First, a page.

Here I Was Born, Here I Died - On Tochman's Like Eating a Stone
#language & literature
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Wojciech Tochman's Jakbyś kamień jadła / Like Eating a Stone is a powerful reportage on people for whom the war will never come to an end - the families of war-torn Bosnia
Tochman visited Bosnia for the first time with a relief convoy organised by Janina Ochojska. It was the end of December 1992. The first year of the war. The road led through villages where houses and temples were destroyed. No traces of a human being. Mostar seen through the truck's widow seemed unreal and dreadful. Just before Sarajevo drunk Serbian soldiers stopped the convoy. They kept on laughing, then shouting. Finally, they took part of the goods and let them go.
In a hospital, an anaesthetist said that they need "antibiotics, band aids, beds, crutches, artificial limbs, wheelchairs and coffins". Hungry and scared people wandered around the ruins and bullet-ridden walls. Shooting was heard all the time.
We have also seen journalists: reporters, photo reporters, cameramen on the streets. Writers and filmmakers kept on arriving as well. They used to walk in groups or on their own. They spoke many languages. (...) Thousands of dispatches, reportage pieces, exhibitions, books, albums, documentary and feature films about the war in Bosnia were created. Yet, when the war was over (or as some believe temporarily paused), the reporters packed their cameras and immediately left for other wars.
And this was the exact moment when Wojciech Tochman decided to return to Bosnia. He arrived when the fights ceased and people in Sarajevo were able to cross a street without the fear of being some sniper's target. However, the wounds were still fresh, the memories of massacres alive. The fate of the lost was unknown. For those who survived the war was still there. And it will never come to an end. But who cares? The world has paid enough attention to the Balkans. It has had enough of mass killings, rapes, conflagrations. Enough. Julia Hartwig's words come to mind: "They were able to survive through it, and you cannot stand listening to it?"
One of the protagonists of the account Like Eating a Stone is anthropologist and medical doctor Ewa Klonowski, who emigrated from Poland after the introduction of the martial law and settled in Reykjavik. There, she worked on cases of establishing paternity because it was impossible for her to devote herself to what she is really passionate about, namely bones. And suddenly the politicians and history made it possible for her to apply her knowledge and skills. Doctor Ewa says that she loves bones because everything is written on them.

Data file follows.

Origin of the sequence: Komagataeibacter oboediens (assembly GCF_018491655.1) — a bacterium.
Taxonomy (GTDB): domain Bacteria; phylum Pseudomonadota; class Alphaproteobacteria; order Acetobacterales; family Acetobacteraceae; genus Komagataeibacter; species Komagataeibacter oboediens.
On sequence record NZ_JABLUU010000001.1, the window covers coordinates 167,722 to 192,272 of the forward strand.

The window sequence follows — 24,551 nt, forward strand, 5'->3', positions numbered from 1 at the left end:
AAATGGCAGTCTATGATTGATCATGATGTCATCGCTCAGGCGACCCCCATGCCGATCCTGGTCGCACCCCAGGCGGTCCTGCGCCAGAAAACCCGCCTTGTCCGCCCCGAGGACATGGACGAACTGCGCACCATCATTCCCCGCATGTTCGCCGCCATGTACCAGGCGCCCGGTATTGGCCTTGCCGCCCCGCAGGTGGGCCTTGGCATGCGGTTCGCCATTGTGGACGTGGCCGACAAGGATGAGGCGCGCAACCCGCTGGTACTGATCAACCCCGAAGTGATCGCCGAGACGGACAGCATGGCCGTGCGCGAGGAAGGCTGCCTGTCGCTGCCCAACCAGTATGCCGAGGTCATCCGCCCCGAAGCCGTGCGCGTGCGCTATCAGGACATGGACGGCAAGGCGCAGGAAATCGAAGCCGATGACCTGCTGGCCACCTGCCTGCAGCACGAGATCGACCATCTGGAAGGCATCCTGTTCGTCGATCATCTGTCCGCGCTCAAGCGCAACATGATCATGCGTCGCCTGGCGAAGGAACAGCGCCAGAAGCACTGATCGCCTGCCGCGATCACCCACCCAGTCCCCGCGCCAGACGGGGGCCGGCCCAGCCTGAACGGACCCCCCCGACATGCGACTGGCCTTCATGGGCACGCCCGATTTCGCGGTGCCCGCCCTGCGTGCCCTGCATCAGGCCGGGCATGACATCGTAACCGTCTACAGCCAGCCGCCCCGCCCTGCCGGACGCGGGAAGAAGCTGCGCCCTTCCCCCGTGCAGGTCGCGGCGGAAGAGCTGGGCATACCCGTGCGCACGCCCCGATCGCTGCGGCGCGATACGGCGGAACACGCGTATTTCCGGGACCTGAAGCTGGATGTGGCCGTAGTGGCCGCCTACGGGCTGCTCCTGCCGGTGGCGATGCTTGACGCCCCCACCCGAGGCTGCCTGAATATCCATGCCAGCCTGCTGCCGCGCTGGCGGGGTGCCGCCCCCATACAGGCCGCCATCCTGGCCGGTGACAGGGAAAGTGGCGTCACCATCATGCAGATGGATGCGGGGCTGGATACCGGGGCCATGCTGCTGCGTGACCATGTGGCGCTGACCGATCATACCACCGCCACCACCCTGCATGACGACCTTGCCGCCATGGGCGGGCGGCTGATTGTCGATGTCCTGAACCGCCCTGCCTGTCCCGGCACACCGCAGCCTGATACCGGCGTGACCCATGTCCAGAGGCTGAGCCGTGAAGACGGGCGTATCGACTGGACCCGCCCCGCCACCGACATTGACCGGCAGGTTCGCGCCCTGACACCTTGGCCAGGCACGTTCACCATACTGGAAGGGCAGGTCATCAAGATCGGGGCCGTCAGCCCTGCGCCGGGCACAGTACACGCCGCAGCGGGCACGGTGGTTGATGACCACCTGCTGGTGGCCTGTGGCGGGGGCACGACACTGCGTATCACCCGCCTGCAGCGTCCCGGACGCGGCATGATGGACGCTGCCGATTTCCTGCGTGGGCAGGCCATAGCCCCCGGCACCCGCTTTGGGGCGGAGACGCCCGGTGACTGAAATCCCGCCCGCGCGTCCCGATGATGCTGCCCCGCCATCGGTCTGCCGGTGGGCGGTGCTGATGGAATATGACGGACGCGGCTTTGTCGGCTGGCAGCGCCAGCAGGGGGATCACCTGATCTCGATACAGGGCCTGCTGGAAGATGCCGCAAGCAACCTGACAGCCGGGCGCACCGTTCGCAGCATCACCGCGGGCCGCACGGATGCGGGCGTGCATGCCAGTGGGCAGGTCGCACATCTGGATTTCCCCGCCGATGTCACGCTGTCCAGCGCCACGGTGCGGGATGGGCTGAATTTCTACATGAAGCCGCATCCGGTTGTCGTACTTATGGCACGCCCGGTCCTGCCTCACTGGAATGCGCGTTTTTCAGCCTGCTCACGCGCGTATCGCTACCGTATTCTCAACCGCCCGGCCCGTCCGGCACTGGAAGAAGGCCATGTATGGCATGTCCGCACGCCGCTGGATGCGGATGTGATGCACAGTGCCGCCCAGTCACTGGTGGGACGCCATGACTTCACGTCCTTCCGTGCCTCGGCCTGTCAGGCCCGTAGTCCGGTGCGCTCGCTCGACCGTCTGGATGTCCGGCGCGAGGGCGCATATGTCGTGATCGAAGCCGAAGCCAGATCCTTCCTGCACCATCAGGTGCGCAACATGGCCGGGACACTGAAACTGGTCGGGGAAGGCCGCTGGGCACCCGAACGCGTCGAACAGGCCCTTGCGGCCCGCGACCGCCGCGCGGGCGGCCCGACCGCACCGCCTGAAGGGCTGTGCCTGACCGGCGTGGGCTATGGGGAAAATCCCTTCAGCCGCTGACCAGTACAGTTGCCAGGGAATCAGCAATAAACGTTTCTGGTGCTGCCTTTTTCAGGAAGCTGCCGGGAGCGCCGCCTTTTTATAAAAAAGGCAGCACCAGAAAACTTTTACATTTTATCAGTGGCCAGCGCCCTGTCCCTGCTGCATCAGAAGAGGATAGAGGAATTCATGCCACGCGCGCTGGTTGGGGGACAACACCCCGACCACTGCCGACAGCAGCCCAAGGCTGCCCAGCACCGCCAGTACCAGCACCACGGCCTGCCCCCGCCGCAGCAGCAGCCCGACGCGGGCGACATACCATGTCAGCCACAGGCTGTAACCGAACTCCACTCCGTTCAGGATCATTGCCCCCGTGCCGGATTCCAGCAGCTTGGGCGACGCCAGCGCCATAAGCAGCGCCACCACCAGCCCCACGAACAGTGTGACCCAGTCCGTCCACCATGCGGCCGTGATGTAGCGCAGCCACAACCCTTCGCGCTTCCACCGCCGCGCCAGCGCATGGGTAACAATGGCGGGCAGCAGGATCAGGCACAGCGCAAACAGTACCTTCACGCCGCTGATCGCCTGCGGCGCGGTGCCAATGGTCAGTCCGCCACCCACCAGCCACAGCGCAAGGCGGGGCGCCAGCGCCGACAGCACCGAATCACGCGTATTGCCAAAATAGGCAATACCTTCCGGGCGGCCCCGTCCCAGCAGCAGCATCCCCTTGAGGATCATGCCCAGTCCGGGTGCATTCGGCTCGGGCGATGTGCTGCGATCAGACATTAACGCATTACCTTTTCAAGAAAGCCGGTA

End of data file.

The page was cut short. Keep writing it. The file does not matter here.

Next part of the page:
"I can tell the nationality by looking at bones. A thighbone of a Muslim is bow-shaped because the Muslims squat. The same is true for the Japanese because they often kneel."
Wojciech Tochman narrates stories of women who lost husbands, sons and daughters at war. Among them Edna, who was interrogated at a Militia station by Nebojša B., her ex-boyfriend. By the end of the interrogation, the girl nearly died. He portrays Kiram who was in Srebrenica. After the city had yielded, its people left for Potočari. They counted on the Dutch soldiers to help them. In Potočari women are children were directed to the right, men to the left.
It was decided by use of a string which was hung at 150 cm (some say 140 cm or 160 cm) whether a boy was still a child or already a man. If a boy was higher than 150 cm, he was taken away from his mother.
The book also tells the story of Hasan who was caught in a Serbian trap. He decided not to be captured alive. He knew that the Serbs crucify the captured. He bent, armed a grenade and pressed it against his belly. And there is also Jasna who drives with Tochman through a town of Nevesinje and says: "Here I was born, here I died". The Serbs killed her husband and two children.
The reporter draws a portrayal of victims and perpetrators. The Serbs sit by wooden walls, they drink coffee, then homemade rakija. They wear patched-up trousers and stretched T-shirts. Their shoes are worn out. They disappear as soon as they see journalists. After all, their photo may be later seen by victims who survived. What if they denounce them to the International Court?
Serbian men fear that the Muslim women may recognized them. They, like nobody else, remember their faces, odour and force.
Like Eating a Stone is Tochman's outstanding achievement. Its pages are filled with fear, despair and pain. The author writes in a highly austere style. Each sentence is cleansed from any redundancies. Cleansed to the bone.
Author: Bartosz Marzec, November 2010.
- Wojciech Tochman
Jakbyś kamień jadła / Like Eating a Stone: Surviving the Past in Bosnia
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